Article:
In 2006, I and other writers called attention to an emergent international backlash against democracy promotion (Carothers 2006; National Endowment for Democracy 2006). The backlash entails growing hostility and resistance on the part of authoritarian and semi-authoritarian governments to Western, especially US democracy promotion programs and policies. Of course, Western democracy supporters have long encountered a closed door or heavy resistance in many authoritarian countries. This current phenomenon is about governments that once allowed external democracy assistance in their country forcing out or greatly restricting such activities, or it is about governments that never paid much attention to the possibility of such activities on their territory suddenly taking steps to block it. The measures that governments employ against democracy assistance vary.

In some cases, governments impose legal restrictions that force democracy aid groups resident in the country to leave or prevent those attempting to work from a distance to do so. Restrictions on the funding and activities of nongovernmental organizations (NGOs)—NGO laws-are a favorite such instrument although laws and regulations relating to political parties and/or elections are also used. Some governments do not force out or completely block external democracy aid groups but harass them. The harassment may be crudely physical-beatings, thefts, and threats against representatives of such groups or against their local partners. Or the harassment may be legal or administrative, such as intrusive tax inspections, administrative fines and office space refusals. Harassment may also take the form of public criticisms or denunciations by government officials of democracy aid groups and their work. The Russian government, under then President Vladimir Putin, was the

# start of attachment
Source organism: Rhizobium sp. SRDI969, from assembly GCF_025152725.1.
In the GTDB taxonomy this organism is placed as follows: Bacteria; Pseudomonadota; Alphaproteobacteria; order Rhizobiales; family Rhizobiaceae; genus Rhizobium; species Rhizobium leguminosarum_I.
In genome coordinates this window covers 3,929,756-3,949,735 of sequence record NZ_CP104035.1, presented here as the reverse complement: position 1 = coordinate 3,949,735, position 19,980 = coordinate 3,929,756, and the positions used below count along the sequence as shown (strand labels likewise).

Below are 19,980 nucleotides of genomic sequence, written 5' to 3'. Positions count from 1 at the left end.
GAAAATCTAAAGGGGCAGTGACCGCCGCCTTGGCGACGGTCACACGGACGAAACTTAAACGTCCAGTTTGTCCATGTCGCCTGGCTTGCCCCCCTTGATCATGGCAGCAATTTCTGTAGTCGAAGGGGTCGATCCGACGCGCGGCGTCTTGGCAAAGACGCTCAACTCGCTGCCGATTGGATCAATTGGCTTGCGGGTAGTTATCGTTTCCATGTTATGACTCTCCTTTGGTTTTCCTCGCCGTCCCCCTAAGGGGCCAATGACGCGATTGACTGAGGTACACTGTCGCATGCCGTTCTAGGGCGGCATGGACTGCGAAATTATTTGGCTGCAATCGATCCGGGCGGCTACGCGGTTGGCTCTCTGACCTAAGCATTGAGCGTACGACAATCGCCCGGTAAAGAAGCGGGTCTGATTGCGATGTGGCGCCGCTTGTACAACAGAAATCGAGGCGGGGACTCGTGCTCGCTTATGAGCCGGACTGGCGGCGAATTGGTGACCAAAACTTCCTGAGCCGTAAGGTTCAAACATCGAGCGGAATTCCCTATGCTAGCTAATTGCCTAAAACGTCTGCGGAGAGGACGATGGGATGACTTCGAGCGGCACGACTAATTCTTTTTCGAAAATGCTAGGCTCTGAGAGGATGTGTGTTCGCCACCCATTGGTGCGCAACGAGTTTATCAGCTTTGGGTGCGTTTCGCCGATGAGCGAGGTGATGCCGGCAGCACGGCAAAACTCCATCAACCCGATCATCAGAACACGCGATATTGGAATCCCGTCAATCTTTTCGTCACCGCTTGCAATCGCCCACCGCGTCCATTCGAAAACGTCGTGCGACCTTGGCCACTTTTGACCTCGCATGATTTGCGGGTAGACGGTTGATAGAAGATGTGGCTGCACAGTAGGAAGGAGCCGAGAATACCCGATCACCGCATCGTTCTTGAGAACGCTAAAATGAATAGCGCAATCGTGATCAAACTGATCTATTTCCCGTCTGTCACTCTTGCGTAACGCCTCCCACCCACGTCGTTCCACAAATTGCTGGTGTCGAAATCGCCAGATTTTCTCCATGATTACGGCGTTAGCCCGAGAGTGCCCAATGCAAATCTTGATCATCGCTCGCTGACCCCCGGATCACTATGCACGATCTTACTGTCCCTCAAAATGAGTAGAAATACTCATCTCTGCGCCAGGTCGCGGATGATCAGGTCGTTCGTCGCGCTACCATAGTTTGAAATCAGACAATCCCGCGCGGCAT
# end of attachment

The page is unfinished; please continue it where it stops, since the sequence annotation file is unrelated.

initial leading force of the backlash but governments in other parts of the world, including Central Asia, East Asia, the Middle East, Sub-Saharan Africa, and Latin America, quickly joined in. In the past few years the backlash has continued and spread. Russia remains the paradigmatic case. In his last two years as president before handing over in mid-2008, Vladimir Putin stepped up his assertive campaign against Western democracy promotion. He denounced Western democracy aid providers in harsh, blunt

language as political meddlers who violate Russian sovereignty. Shortly before the December 2007 Duma elections, for example, he denounced Western democracy aid in scathing terms: